Thursday, August 5, 2010

Internet Teens more likely to get the blues addicts: study

Adolescents who are "addicted" to the Internet are more than twice as likely to become depressed than those who surf the Web in a more controlled, a study released Monday found. For the study, published in the journal Archives of Pediatrics and Adolescent Medicine, 1041 adolescents in Guangzhou in southeastern China completed a questionnaire to determine if they have used the Internet in a pathological way, and were assessed for anxiety and depression. Most of teens - more than 940 - have used the Internet as normal, but 62 (6.2 percent) were classified as moderately pathological Internet users and two (0.2 percent) were "users" severely pathological.

Nine months later, the adolescents' psychological states were assessed again, and the researchers found these students who used the Internet without control or wrongly were around two and half times more likely than users of normal network depression. Even when the stress of studies of adolescents were in the equation, young Internet addicts are still one and half times more likely to feel depressed in the nine month follow-up than children who used the Internet in a controlled manner. "This result suggests that young people who are initially free of mental health problems, but the pathological Internet use may develop depression as a result," the study authors said Lawrence Lam, School of Medicine in Sydney, Australia, and Zi Wen-Peng of the Chinese Ministry of Education, said.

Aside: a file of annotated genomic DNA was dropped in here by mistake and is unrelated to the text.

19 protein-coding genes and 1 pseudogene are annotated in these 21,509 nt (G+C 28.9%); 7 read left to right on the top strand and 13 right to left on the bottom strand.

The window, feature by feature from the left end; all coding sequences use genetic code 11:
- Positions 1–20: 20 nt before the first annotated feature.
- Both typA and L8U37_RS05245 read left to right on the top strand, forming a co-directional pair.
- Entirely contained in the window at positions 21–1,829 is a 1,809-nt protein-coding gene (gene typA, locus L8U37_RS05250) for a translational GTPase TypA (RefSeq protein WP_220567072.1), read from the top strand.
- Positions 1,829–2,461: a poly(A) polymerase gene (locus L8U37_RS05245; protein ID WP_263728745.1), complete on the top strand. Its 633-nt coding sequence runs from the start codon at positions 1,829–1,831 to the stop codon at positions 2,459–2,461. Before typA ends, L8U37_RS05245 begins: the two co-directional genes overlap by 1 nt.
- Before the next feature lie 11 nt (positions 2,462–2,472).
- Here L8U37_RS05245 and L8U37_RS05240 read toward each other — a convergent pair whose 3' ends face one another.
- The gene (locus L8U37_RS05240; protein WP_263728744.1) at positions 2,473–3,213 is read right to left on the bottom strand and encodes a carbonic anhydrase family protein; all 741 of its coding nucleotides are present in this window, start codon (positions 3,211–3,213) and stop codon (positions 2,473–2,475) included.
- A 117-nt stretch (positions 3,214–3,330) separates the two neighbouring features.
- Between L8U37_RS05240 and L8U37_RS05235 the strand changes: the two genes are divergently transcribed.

Pathological Internet use has been identified as a problem behavior with signs and symptoms similar to other addictions, according to background information in the study. Other studies have generally found the teens who use the Internet pathologically, but the authors warn that the number of girls who show addictive Internet behavior is increasing.

A warning signs of pathological Internet use: adolescents in the study were found to be addicted to the Internet were more likely to use it for entertainment than for education or information gathering, Lam and Zi found. Moreover, the entertainment was the most common use of the Internet among adolescents in the study, whose average age was 15.

The researchers suggest screening adolescents in their high schools to identify youth who are at risk of becoming addicted to the Internet and possibly depressed because of their pathological behavior.


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